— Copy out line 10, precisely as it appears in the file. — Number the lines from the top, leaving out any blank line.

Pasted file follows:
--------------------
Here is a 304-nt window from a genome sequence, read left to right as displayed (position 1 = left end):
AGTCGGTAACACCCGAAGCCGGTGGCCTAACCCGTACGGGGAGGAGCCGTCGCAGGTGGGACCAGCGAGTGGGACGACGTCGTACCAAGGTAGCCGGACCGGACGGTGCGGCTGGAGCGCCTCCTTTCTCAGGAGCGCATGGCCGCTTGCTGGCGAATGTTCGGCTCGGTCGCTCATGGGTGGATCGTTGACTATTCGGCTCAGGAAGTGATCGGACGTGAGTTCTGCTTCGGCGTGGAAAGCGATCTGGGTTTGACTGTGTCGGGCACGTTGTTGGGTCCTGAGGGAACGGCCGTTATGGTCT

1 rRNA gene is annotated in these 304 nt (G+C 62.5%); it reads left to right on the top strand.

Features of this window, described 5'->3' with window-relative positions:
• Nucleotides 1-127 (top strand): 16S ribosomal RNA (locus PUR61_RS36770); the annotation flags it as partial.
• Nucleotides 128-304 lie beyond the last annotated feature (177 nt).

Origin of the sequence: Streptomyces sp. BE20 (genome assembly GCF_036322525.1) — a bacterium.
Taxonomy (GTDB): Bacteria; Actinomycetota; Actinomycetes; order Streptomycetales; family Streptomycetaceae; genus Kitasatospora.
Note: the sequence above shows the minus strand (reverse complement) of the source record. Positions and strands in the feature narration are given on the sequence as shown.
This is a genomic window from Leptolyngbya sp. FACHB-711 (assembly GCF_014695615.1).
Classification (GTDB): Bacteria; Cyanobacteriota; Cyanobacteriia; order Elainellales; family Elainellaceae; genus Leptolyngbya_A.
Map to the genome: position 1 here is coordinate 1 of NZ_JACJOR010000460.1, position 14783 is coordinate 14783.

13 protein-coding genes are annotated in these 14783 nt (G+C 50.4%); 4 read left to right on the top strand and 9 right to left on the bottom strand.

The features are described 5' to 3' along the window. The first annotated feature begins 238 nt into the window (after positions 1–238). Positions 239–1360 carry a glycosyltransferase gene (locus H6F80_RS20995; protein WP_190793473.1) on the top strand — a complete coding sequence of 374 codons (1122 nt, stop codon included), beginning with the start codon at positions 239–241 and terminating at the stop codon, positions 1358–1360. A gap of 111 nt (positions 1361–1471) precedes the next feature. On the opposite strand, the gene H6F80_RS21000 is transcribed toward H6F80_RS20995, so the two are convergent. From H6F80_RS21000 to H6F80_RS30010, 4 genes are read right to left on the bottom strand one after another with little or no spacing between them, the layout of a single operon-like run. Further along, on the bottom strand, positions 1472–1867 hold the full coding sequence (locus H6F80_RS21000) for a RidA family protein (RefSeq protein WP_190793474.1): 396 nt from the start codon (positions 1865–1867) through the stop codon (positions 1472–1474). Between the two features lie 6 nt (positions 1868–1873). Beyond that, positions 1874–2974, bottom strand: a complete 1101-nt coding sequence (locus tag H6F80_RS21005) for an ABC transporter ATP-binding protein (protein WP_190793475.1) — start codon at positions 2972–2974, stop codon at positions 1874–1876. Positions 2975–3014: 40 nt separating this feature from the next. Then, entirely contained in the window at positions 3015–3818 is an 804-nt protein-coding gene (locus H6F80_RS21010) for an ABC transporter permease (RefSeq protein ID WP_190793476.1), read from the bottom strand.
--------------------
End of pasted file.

This is a genomic window from Leptolyngbya sp. FACHB-711 (assembly GCF_014695615.1).